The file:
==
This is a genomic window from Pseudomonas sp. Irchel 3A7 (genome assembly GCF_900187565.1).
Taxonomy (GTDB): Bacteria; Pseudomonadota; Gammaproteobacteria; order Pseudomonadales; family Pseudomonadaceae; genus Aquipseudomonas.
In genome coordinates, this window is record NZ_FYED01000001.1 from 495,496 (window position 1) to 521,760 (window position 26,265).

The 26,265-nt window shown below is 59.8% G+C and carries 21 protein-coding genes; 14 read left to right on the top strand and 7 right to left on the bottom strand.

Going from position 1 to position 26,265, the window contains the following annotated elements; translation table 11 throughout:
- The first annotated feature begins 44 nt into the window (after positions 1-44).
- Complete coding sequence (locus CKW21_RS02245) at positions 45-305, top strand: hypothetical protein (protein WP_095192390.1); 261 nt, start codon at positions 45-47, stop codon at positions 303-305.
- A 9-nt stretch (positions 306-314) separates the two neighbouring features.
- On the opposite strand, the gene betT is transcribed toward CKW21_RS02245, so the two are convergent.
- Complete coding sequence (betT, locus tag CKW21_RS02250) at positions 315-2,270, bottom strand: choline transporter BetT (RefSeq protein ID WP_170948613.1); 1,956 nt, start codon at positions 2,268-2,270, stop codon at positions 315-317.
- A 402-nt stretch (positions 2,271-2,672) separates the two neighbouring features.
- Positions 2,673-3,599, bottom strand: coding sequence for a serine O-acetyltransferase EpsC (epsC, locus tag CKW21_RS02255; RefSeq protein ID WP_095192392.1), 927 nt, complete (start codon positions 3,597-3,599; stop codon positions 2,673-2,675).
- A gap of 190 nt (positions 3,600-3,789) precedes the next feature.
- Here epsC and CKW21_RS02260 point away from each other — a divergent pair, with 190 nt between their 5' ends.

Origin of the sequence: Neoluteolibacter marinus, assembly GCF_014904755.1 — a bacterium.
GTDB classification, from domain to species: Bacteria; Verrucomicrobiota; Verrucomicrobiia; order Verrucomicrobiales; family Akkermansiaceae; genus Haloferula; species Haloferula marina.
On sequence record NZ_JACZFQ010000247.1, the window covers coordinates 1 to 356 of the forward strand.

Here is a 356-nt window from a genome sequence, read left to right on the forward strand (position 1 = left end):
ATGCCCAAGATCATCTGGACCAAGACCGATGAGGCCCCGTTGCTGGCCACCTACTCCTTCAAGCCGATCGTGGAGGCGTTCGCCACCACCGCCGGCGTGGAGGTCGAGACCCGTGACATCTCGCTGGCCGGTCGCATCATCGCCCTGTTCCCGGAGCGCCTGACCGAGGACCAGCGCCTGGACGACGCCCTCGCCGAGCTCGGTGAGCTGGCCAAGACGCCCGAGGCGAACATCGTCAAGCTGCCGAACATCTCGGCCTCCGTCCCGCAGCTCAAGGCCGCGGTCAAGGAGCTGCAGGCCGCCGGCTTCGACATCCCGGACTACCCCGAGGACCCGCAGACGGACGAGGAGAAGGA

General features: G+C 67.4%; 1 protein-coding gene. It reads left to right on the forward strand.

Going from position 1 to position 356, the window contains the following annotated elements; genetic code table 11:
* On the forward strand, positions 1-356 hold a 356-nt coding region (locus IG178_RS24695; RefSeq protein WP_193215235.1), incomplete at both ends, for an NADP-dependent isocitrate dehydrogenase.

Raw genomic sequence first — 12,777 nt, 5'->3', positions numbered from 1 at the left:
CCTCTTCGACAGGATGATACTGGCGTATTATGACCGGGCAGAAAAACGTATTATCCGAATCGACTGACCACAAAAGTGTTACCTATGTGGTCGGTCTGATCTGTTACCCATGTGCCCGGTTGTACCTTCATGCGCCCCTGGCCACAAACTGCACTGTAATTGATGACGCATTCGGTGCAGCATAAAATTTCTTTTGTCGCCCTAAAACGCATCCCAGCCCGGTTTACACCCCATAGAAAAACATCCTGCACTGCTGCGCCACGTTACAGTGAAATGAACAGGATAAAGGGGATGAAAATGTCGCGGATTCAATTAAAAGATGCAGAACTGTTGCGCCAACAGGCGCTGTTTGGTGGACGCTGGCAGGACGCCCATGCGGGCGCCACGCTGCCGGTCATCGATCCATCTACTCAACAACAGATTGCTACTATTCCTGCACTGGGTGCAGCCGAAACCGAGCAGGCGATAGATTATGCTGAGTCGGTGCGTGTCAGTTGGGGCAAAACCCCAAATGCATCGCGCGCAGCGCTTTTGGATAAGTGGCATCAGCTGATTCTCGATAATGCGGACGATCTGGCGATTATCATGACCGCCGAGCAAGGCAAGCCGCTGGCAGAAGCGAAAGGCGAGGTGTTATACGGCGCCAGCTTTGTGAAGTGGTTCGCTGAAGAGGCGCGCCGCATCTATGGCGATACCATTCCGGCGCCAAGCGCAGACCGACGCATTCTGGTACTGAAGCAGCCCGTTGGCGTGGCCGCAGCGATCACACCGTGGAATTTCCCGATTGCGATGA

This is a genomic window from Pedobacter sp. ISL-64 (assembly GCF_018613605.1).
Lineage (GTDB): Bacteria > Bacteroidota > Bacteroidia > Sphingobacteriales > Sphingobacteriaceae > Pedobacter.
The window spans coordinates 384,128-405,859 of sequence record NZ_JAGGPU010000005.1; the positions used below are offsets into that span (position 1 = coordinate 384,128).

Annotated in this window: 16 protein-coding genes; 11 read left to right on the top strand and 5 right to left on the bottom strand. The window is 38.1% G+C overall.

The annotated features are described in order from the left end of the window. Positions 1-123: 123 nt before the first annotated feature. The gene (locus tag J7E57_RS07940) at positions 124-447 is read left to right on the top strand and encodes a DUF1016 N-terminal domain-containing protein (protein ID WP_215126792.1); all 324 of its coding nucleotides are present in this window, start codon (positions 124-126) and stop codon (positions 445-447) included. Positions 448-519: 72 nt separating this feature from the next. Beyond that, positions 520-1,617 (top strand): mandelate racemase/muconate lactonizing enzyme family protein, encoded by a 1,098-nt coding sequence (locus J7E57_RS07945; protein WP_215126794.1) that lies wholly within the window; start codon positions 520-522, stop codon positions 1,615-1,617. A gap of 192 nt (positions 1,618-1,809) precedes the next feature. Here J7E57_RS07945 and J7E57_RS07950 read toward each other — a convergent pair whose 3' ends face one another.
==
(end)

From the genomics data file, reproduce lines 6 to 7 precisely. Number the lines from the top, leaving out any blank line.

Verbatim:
- The first annotated feature begins 44 nt into the window (after positions 1-44).
- Complete coding sequence (locus CKW21_RS02245) at positions 45-305, top strand: hypothetical protein (protein WP_095192390.1); 261 nt, start codon at positions 45-47, stop codon at positions 303-305.